The first book I read, quite early in my pregnancy, Ina May’s Guide to Childbirth, was recommended by a friend. South Africa is famous for its high number of C-Sections, urban legend suggesting that obstetricians prefer a delivery they can pencil in between holidays and at a convenient hour. At the stage of reading the book, I had already been cautioned by one expert that my age (advanced maternal age anyone?), the fact of twins and a previous operation would preclude me from vaginal birth. My feelings about this were complicated. I won’t pretend that the thought of pushing two babies out wasn’t daunting but I also knew women had been doing this forever. Indeed despite whatever fears I harboured, page by page of American Midwife Gaskin’s intimate delicate telling worked like a poultice. 

Showing exceptional wisdom, the book begins not with the ins and out of birth (‘scuse the pun) but with about 50 first-person stories from women who gave birth with the aid of Gaskin or a member of her team of midwives. Say hormones, say magic, but every single story made me cry. Something about reading the book also felt contraband, since so much of birth is shrouded. I enjoyed images of actual heads easing through swollen labia; I enjoyed the candour, stories of pain but also of power. Not every story was sprinkled with fairy dust: they were honest – this thing is hard but here are the ways giving birth can move from harrowing to hallowed.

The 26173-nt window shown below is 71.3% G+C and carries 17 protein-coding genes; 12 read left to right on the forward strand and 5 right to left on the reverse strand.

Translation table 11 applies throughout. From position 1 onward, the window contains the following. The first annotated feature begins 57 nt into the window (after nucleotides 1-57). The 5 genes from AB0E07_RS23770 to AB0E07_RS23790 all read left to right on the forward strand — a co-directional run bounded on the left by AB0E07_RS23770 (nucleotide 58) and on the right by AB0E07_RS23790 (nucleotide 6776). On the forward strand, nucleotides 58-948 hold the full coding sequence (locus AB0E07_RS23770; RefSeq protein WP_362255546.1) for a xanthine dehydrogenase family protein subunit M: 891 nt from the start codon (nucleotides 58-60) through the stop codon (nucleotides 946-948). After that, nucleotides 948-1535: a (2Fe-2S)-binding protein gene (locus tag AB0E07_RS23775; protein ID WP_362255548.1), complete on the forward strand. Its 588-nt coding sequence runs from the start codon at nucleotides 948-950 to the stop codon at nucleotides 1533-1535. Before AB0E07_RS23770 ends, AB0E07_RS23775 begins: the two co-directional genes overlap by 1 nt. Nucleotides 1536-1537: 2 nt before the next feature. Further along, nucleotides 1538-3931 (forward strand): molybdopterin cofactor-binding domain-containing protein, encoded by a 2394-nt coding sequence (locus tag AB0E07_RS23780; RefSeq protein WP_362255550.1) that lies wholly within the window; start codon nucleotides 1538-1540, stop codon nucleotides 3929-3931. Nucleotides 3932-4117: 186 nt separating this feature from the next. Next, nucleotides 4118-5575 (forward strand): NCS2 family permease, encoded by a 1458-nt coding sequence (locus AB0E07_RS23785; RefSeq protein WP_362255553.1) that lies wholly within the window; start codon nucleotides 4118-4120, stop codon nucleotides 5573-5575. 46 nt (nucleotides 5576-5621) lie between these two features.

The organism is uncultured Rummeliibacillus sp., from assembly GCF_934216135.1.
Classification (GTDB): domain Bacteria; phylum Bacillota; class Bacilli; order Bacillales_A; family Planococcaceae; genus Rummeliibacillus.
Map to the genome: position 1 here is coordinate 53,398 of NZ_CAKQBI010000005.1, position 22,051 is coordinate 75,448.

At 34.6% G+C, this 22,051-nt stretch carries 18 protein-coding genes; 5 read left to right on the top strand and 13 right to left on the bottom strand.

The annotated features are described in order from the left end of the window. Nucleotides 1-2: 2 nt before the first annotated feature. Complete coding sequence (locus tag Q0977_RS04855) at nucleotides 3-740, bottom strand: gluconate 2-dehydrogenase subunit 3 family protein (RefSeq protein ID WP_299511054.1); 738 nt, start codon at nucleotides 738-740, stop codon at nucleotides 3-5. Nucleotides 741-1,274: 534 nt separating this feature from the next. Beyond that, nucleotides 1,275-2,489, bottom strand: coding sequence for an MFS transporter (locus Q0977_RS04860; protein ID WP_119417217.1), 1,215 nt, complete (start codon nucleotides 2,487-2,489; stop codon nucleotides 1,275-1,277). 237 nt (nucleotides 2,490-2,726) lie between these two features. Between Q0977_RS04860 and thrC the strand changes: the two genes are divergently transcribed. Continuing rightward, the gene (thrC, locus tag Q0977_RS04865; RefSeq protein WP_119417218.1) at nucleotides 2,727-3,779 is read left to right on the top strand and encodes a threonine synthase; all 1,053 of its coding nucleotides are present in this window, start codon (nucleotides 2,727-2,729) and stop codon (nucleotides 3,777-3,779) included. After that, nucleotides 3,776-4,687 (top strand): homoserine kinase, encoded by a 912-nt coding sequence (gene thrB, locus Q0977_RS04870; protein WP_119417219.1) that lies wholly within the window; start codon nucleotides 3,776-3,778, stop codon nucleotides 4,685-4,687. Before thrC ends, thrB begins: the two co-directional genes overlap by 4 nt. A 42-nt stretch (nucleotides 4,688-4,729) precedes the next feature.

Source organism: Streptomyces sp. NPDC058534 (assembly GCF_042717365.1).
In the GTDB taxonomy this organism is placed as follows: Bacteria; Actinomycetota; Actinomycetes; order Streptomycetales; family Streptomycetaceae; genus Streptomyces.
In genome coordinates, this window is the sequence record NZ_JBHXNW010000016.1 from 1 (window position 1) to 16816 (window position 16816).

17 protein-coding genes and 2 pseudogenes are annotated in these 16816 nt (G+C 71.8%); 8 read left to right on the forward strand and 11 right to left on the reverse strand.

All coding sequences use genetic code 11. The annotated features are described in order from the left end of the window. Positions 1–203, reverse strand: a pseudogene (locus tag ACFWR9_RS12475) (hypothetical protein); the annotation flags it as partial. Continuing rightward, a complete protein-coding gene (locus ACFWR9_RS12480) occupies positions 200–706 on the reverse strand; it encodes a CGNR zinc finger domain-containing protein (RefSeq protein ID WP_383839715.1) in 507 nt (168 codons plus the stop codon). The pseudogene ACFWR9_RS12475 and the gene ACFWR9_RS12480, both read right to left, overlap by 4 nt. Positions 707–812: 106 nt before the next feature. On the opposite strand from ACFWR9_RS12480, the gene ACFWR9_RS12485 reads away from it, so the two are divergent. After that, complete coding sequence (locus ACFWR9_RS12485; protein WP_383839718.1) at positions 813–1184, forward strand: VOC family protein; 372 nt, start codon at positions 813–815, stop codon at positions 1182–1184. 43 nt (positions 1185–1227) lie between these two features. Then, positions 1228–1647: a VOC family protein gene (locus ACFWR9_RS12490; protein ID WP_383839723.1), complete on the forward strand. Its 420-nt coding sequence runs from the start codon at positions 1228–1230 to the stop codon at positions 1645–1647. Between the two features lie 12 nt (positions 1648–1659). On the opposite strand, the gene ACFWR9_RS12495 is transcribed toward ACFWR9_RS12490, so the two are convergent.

I may as well say my children came out the “sun-roof”. My obstetrician whom I trusted implicitly (there was no indication she was booking holidays) explained the risks and I surrendered to my particular circumstance. I’ve learnt not to judge it; I know for my scenario I chose what was safest. I’m glad I read Ina May, cried on my couch. Missing that particular kind of birth did not make me feel fake or less-than, rather it primed me to approach whatever the means of entry into the world, with reverence and rapturous solemnity.